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A Valentine's Day surprise

A discount florist had a delivery meltdown on Valentine's Day that left sweethearts all around Boston, Mass., wondering if he loves me or he loves me not.

KaBloom, a discount florist with 27 stores in the Boston area, said that as many as 350 orders went undelivered because of too many orders and too few drivers.

Husbands and boyfriends all over town had some explaining to do when their wives and girlfriends didn't get their flowers.

George Sanchez, a worker on Boston's Big Dig highway project, realized the dozen long-stem roses he ordered for his wife never arrived at her office. He had to save the day with a last-minute detour to a street vendor.

"It had me upset," said Sanchez, 32. "I wanted to surprise her, but I got the surprise."

More disgruntled customers

Want to fly round-trip to Paris for less than $25?

United Airlines inadvertently listed such eye-popping fares on its Web site for nearly an hour last month -- then disappointed customers who snatched them up by saying it wouldn't honor them.

A United spokesman blames a technical error for the misleading offerings at that lasted 55 minutes on the evening of Jan. 31. The result: International fares such as San Francisco to Paris for $24.98, with similar deals for flights to Hong Kong and other cities.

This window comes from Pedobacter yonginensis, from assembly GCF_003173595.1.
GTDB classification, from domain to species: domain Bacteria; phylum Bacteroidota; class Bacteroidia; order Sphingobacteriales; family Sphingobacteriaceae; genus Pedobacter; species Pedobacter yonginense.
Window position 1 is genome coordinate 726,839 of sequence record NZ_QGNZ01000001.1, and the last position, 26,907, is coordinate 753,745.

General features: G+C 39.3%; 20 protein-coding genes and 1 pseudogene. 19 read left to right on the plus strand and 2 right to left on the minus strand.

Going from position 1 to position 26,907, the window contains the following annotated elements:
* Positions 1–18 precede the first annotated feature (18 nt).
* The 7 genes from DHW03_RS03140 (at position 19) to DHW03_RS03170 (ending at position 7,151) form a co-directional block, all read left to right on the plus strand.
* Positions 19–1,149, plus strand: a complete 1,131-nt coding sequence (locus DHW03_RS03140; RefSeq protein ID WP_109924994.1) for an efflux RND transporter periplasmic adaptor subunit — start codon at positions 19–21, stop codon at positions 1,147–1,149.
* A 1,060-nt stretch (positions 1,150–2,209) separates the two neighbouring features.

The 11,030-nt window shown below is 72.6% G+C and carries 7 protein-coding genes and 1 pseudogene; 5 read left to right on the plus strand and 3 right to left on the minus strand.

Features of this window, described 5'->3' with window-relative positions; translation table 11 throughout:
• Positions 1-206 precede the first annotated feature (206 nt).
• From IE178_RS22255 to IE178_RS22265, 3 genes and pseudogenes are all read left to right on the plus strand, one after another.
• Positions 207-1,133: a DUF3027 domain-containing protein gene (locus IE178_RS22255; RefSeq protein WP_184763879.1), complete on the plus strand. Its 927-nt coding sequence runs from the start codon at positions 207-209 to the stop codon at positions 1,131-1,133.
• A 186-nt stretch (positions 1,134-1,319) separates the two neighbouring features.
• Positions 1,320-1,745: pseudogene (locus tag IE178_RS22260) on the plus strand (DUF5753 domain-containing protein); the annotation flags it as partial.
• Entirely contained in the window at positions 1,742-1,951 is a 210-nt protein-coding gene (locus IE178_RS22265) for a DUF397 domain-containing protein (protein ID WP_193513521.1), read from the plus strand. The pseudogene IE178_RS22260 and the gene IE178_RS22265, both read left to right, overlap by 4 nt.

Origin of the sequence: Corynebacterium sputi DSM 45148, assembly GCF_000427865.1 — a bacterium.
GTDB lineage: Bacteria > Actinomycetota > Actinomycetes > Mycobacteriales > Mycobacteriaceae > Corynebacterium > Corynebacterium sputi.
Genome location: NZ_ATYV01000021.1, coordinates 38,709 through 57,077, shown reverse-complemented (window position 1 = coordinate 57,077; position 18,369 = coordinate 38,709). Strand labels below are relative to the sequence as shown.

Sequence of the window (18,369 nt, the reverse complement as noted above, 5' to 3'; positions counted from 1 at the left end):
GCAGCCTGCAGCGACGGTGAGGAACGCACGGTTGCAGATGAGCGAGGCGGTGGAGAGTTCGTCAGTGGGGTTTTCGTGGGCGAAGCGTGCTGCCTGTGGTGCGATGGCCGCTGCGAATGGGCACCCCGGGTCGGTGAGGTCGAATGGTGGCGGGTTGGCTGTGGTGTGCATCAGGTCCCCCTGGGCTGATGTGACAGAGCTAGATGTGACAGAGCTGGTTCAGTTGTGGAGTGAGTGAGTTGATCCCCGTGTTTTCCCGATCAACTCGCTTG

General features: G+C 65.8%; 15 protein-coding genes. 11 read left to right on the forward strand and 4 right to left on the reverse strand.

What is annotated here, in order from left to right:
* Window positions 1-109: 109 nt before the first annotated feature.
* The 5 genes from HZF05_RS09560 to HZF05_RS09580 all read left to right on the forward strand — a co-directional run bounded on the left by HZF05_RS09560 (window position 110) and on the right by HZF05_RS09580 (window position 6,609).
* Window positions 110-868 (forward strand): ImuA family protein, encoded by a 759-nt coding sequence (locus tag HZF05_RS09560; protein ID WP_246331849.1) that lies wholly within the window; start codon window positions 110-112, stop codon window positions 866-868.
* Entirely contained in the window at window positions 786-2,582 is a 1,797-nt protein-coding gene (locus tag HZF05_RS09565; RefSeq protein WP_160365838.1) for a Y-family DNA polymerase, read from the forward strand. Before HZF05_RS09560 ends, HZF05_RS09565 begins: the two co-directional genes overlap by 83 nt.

A total of 143 tickets were sold at the near-giveaway prices, United spokesman Chris Brathwaite confirmed.

United later informed the ticket-holders that the fares that looked too good to be true were just that.

"We certainly apologize for any misunderstanding and inconvenience it may have caused to customers," Brathwaite said. "But . . . it was a glitch. We fixed it and we advised the customers, and we gave them some options."

United has offered to find the lowest possible fares for the customers. But that's not sitting well with customers like Eric Bescher, who snapped up a $27.98 ticket from San Jose to Paris and expects United to honor it.

"If they don't come through with a goodwill gesture, I'm going to dispute it," he told, The Wall Street Journal's Web site.

No, you can't crawl from here

Dozens of breweries in Germany, the Czech Republic and Austria are joining forces to create what should be the world's biggest pub crawl to draw drinking tourists to the three countries.

The project has already secured sponsorship from the European Union cultural-historical fund. Tourists taking the beer route will be able to learn about the brewing traditions of countries and sample the products.

Germany and the Czech Republic already attract beer tourists, who flood the Munich beer festival in October and are practically a fixture in Prague, where the low prices and high quality of the beer are the stuff of legend.

An over-the-hill battle

Turning 50 doesn't have to mean just the arrival of the AARP card in the mail and over-the-hill jokes.

The American Association of Retired Persons has launched a magazine that targets America's baby boomers and tries to puts a new spin on aging. More than 3 million people will get copies of the first issue of My Generation, filled with headlines like "What your money habits say about you."

The AARP also will market the magazine on newsstands for $2.95, but the AARP logo on covers of those sent to members will be removed. That's a wise decision, said magazine industry analyst Samir Husni. "The minute you hear AARP, you think retirement. They are trying to shed that image with this magazine. It's going to be a very uphill battle," Husni predicted.

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